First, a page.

June 12, 2009
Outgoing CISC president Mike Gilmor has seen huge changes
Specialization becomes the norm
When Mike Gilmor joined the Canadian Institute of Steel Construction (CISC) in 1970, the Prime Minister of Canada was Pierre Trudeau, and Layla, by Derek and the Dominoes topped the year’s music chart. The steel industry has also changed significantly since then.
“Almost everything is different,” says Gilmor, who is leaving the CISC after serving as institute president since 2002.
“I was initially hired here as a development engineer to develop tables for handbooks. We were punching out Hollerith cards while trying to convince people to give up their slide rules and do it the faster way, by computer.”
The Canadian steel industry was in its heyday, says Gilmor. Canadian suppliers were installing state-of-the art furnaces and developing new grades of steel that outclassed world competitors in strength and corrosion resistance.
“Between the engineering and sales force of Algoma, Stelco and Dofasco there were over 100 people out there promoting Canadian steel, with the technical resources behind them to support them,” says Gilmor.
Canadian-owned steel mills were the norm.
Today, multi-nationals rule the market. Large fabricators, such as Dominion Bridge and Canon, were then dominant.
“These companies splintered off into smaller businesses, many of them now family-owned, but the new companies were more specialized,” says Gilmor.
“A company like Dominion Bridge had everything in-house.”
New hires often started off in the fabrication shop, and then worked up to shop drawings, fieldwork and finally, the engineering office. “Now detailing, or erection are separate industries, so that career path no longer exists,” he says. “It was the way people got a feel for steel.”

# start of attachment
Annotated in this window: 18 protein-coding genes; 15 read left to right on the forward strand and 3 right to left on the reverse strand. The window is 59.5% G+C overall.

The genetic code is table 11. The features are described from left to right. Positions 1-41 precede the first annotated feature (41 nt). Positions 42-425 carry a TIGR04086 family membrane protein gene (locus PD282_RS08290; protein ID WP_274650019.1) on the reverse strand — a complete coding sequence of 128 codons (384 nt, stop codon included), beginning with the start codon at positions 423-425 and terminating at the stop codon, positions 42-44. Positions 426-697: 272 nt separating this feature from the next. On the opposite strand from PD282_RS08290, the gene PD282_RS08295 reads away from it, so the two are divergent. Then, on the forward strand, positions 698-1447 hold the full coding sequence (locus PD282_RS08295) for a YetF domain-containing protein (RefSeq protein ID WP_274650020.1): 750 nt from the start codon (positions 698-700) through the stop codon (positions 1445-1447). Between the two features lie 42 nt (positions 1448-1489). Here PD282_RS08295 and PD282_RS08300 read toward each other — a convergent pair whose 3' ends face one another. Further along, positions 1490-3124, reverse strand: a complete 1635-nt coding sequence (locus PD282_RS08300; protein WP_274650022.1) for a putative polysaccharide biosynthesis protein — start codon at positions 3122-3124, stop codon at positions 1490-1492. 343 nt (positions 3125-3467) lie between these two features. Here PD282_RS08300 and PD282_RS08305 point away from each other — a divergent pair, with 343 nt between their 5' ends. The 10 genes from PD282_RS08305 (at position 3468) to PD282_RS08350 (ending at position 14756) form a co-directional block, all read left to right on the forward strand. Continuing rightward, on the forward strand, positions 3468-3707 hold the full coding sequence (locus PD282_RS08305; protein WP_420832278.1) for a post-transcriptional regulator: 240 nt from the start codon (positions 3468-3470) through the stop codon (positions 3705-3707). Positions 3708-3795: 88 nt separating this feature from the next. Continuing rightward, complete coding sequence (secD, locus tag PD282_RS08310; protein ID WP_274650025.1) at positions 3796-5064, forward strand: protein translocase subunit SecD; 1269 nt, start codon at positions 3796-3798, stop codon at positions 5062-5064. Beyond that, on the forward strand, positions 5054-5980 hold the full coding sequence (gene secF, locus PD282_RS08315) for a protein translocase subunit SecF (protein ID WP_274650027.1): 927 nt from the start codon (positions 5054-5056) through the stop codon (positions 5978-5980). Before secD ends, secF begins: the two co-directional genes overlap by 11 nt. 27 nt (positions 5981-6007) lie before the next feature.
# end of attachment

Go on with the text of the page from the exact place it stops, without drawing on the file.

Gilmor was instrumental in helping to establish the CISC’s Steel Structures Education Foundation to help provide a new talent pool and to generate interest in developing a career in steel. It’s still a challenge, to impart the “feel for steel,” he says. “Someone who works in wood knows what it’s like to grab a two-by-four. It’s harder to develop the same kind of intimacy with steel, when all you see is a line on a computer screen. Newer computer programs, such as CATIA, are helping to bring a sense of immediacy to working with steel, allowing you to look at something six ways from centre with a phenomenal level of quality. These programs are more than just drafting tools — they’re a method of communicating with each other.”
Gilmor also praises efforts by the Canadian steel industry for reducing its impact on the environment. “We’ve gone from the old picture of dirty smokestacks to electric arc furnaces that some people say produce no more pollution than four cars per hour, driving down a highway.”
Gilmor’s own career also evolved during his time with the CISC. For six years, he served as chairman of the U.S.-based Research Council on Structural Connections. In 1992, he was elected a Fellow of the Canadian Society for Civil Engineering. In 2001, he was honoured for his work on national and international standards when the Canadian Standards Association presented him its Award of Merit.
As Gilmor passes the torch to incoming president Ed Whalen, he predicts that the next few years will remain challenging for Canadian steel, with immediate issues such as the state of the economy and potentially damaging “buy American” policies topping the list.
“But we always go through ups and downs,” says Gilmor. “During my career with the CISC there was always a challenge and it was never dull. Whether you see the evolution of the Canadian steel sector as a roller coaster ride, depends on how long you’ve been riding it.”
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